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Malaysia’s large enterprises lag behind digital era practices: Microsoft

AvantiKumar | Jan. 29, 2016
Microsoft's New World of Work (NWoW) study is unveiled in Kuala Lumpur.

Michal Golebiewski, Chief Marketing & Operations Officer, Microsoft Malaysia 

Photo - Michal Golebiewski, Chief Marketing & Operations Officer, Microsoft Malaysia.

 

According to Microsoft's New World of Work (NWoW) study, large Malaysian enterprises with more than 250 employees were lagging behind expectations to be more productive, collaborative and innovative in today's modern workplace.

Michal Golebiewski, chief marketing & operations officer, Microsoft Malaysia, said the NWoW Index was derived from respondents who rated themselves highly in three key pillars:

- People (whether today's employees have the capabilities to work flexibly and productively in the digital modern workplace, and are supported by leaders and cultures that help them succeed in this dynamic environment)
- Place (whether employees can work flexibly - anywhere at any time - and if their workplaces support a collaborative, dynamic design with the ability to work at work, home or with customers) and
- Technology (whether employees are empowered with technology to enable them to succeed in this environment, allowing collaborative work wherever they may go).

Golebiewski said only 40 out of 100 respondents in Malaysia rate themselves highly in embracing new People, Place and Technology principles.

"Over the last decade, globalisation and technological innovations have made today's workplace increasingly modern and mobile - bringing the world closer and changing the way people live and work," he said, adding that organisations in Malaysia need to change  to allow employees to be more productive and competitive in today's modern workplace.

Those Malaysian enterprises that adopt NWoW principles are realising a competitive edge and other benefits.  "This study helps us better understand how work and life has changed for Malaysian employees - to determine how well supported they are from their workplaces, or from a technological standpoint, in being enabled to succeed," said Golebiewski.

Digital workplace

He said that while 64 percent of the 200 enterprise employees surveyed in Malaysia considered themselves to be mobile workers, the study also showed that workers feel they need to succeed in today's digital, fast-paced, modern workplace.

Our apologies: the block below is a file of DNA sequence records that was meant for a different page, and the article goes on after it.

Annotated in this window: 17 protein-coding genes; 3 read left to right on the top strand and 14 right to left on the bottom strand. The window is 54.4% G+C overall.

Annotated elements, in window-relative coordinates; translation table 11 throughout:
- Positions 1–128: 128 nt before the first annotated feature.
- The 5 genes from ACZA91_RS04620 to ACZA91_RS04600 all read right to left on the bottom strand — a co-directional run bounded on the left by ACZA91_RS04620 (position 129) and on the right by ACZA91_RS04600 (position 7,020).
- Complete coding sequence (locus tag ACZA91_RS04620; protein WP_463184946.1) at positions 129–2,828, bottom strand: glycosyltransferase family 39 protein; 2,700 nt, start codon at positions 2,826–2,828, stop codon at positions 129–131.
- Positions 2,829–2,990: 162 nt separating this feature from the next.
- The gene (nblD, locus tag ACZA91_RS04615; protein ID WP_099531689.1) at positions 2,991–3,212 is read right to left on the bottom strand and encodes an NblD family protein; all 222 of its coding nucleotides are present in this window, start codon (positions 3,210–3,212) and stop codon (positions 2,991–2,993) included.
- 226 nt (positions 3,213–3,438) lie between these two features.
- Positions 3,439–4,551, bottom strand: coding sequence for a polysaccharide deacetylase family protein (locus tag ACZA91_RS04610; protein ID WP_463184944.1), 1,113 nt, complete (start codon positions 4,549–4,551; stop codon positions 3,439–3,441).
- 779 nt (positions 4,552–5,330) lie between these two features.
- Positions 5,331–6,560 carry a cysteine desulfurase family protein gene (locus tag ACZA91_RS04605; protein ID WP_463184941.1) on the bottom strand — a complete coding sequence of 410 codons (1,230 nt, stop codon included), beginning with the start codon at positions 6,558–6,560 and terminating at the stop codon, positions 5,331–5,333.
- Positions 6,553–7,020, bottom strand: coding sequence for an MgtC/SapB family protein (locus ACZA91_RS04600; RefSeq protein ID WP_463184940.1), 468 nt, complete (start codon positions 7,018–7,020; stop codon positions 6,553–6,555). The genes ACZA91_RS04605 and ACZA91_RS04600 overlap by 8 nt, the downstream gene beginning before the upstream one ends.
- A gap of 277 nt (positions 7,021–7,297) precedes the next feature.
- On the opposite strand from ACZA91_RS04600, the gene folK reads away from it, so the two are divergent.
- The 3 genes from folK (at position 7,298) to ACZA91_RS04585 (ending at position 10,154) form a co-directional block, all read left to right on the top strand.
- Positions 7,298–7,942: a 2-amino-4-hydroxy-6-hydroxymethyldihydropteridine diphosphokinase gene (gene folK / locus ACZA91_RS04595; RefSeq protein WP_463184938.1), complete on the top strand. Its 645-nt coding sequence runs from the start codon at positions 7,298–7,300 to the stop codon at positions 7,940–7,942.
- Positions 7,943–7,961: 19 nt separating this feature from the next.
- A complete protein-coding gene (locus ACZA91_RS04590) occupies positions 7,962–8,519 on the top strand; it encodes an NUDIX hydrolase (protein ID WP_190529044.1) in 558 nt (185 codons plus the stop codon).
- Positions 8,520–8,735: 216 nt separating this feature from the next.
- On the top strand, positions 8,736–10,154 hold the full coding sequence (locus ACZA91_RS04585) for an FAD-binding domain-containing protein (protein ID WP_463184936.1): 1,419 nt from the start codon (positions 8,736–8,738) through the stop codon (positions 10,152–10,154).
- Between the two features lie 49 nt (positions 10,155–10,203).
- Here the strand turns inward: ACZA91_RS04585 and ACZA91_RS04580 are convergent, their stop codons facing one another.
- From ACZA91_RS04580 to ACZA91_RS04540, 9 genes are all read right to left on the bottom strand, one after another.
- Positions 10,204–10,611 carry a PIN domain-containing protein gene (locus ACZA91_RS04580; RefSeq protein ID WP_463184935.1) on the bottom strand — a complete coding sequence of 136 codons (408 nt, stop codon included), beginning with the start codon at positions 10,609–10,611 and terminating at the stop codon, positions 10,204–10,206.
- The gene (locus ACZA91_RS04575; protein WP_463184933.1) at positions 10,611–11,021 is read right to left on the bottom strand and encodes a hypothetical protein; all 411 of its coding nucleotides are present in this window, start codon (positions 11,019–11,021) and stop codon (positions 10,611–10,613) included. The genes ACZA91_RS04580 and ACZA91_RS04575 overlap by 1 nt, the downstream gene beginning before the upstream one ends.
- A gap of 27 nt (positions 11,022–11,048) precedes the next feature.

Golebiewski said the findings showed that the traditional notion of work was changing, even within enterprises in Malaysia. Some highlights include:

- The responsive organisation: 56 percent of respondents said that they were required to respond to internal stakeholders within four hours; while 54 percent said that they were required to respond to external customers within four hours.
- Work doesn't end at 5.00pm: A majority (77 percent) said that they were still required to be contactable outside of work in order to complete their work effectively.
- Limited mobile productivity in a highly mobile workforce:  62.5 percent of respondents said they needed to be in the office to access special equipment or tools that are only available in the office.
- Bring-your-own-device and Bring-your-own-service culture is increasingly pervasive: Employees in Malaysia were using more personal devices (48 percent) to get work done. 62 percent were also using online tools that go beyond just email - document & file sharing, storage, virtual meetings and social.
- Achieving work life balance was challenging: 82 percent of respondents said that work life balance was a very important aspect of their job, but only 57 percent felt that they had adequate balance today.

"While technology plays a key role to enable 'work from anywhere' scenarios and higher productivity, there are other aspects such as organizational culture, policies, infrastructure, enabling collaboration or the ability to break down barriers to innovation which are becoming increasingly important for an organization to be competitive, especially when many are undergoing digital transformation of their businesses today," he said.

Benefits of NWoW principles

Golebiewski said companies that adopt the NWoW principles were able to gain new business insights, realise greater operational efficiency, communicate and collaborate in real time.

In the study, the top three benefits cited by respondents were:
- To be able to work productively from anywhere (58 percent)
- To share ideas, documents and information with colleagues instantly (57.5 percent)
- To have better insights and data analysis (45 percent)

"We're proud and excited that Maxis had chosen our two social tools - Yammer, which is akin to Facebook for enterprises, and SharePoint, which provides employees with a platform to collaborate and engage with one another by creating, sharing, managing and organizing data," he said. "Today's digital world is driven by the cloud and mobility, and the ability to stay connected and productive when you're on the go. Both Yammer and SharePoint allows the user to do just that - in an effective and seamless manner. We're happy to see that Maxis was able to leverage these two platforms to increase employee engagement and collaboration in such a short period of time."

 

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